Thursday, November 15, 2007
So how do we begin to better ourselves in the language of sex? First of all, stop thinking you're trying to improve "sex"--it's a limiting definition, too enmeshed in mechanics, necessity and numbers. Think about improving your relationship with eroticism; if that's too big a leap, think play.
Defined in part by the fact that it serves no purpose, play is amusement that is carefree and unabashed. Our facility for play is inherent, but as we age, it is increasingly elusive. When I talk about the importance of playfulness in the erotic, Americans often have a lot of questions about what I "really mean" by playfulness. They want instruction on how to do something that is best cultivated in autonomy and imagination.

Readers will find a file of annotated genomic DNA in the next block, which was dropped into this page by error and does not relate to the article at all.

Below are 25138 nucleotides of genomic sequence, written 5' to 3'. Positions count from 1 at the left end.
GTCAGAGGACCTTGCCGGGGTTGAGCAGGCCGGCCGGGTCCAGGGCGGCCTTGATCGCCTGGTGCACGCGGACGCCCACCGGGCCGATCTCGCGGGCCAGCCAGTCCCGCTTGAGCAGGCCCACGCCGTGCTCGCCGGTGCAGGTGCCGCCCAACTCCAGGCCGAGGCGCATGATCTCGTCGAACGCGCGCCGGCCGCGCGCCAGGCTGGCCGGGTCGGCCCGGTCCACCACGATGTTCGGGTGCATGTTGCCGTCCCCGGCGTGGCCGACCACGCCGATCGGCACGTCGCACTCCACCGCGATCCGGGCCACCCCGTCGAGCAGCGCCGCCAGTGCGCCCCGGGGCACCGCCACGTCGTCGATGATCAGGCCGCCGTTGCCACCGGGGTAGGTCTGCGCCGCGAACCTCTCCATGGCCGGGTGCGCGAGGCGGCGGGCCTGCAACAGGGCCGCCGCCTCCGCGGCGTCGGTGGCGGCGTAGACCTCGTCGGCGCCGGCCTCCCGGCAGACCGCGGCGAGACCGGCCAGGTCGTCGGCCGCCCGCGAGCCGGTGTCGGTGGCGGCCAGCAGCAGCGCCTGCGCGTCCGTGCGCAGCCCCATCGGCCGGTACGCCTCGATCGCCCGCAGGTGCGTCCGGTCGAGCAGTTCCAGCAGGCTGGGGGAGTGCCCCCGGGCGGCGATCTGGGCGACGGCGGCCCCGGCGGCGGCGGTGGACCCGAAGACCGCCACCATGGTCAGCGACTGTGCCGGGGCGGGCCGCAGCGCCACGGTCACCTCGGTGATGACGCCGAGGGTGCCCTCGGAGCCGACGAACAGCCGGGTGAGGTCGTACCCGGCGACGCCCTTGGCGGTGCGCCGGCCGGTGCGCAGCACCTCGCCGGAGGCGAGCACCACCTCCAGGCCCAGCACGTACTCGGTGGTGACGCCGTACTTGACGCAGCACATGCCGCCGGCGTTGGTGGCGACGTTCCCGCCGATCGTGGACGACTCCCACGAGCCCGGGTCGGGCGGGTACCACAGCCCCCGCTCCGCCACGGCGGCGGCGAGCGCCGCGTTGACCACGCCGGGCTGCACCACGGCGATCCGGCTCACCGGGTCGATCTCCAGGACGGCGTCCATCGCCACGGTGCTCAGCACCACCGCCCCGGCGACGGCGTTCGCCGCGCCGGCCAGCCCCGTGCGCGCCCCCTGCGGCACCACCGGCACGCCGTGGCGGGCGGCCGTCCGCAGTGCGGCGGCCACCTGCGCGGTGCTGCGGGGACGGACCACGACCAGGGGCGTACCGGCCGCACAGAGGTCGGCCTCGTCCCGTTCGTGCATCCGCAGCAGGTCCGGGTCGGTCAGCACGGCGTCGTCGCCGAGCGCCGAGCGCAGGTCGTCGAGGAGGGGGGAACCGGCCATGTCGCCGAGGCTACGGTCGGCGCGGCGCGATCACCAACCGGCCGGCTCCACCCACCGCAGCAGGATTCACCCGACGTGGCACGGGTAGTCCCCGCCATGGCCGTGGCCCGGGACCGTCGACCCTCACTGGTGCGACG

We are a society that is all about directness: we want the point, and we want it now. We don't have time to be spontaneous. We don't have room in our jam-packed, over-booked, chock-a-block schedules for such luxuries as ambiguity, mystery and wonder. We want our eroticism neatly packaged and Fed-Exed. And it is in how we want that we manage to deny ourselves what we want.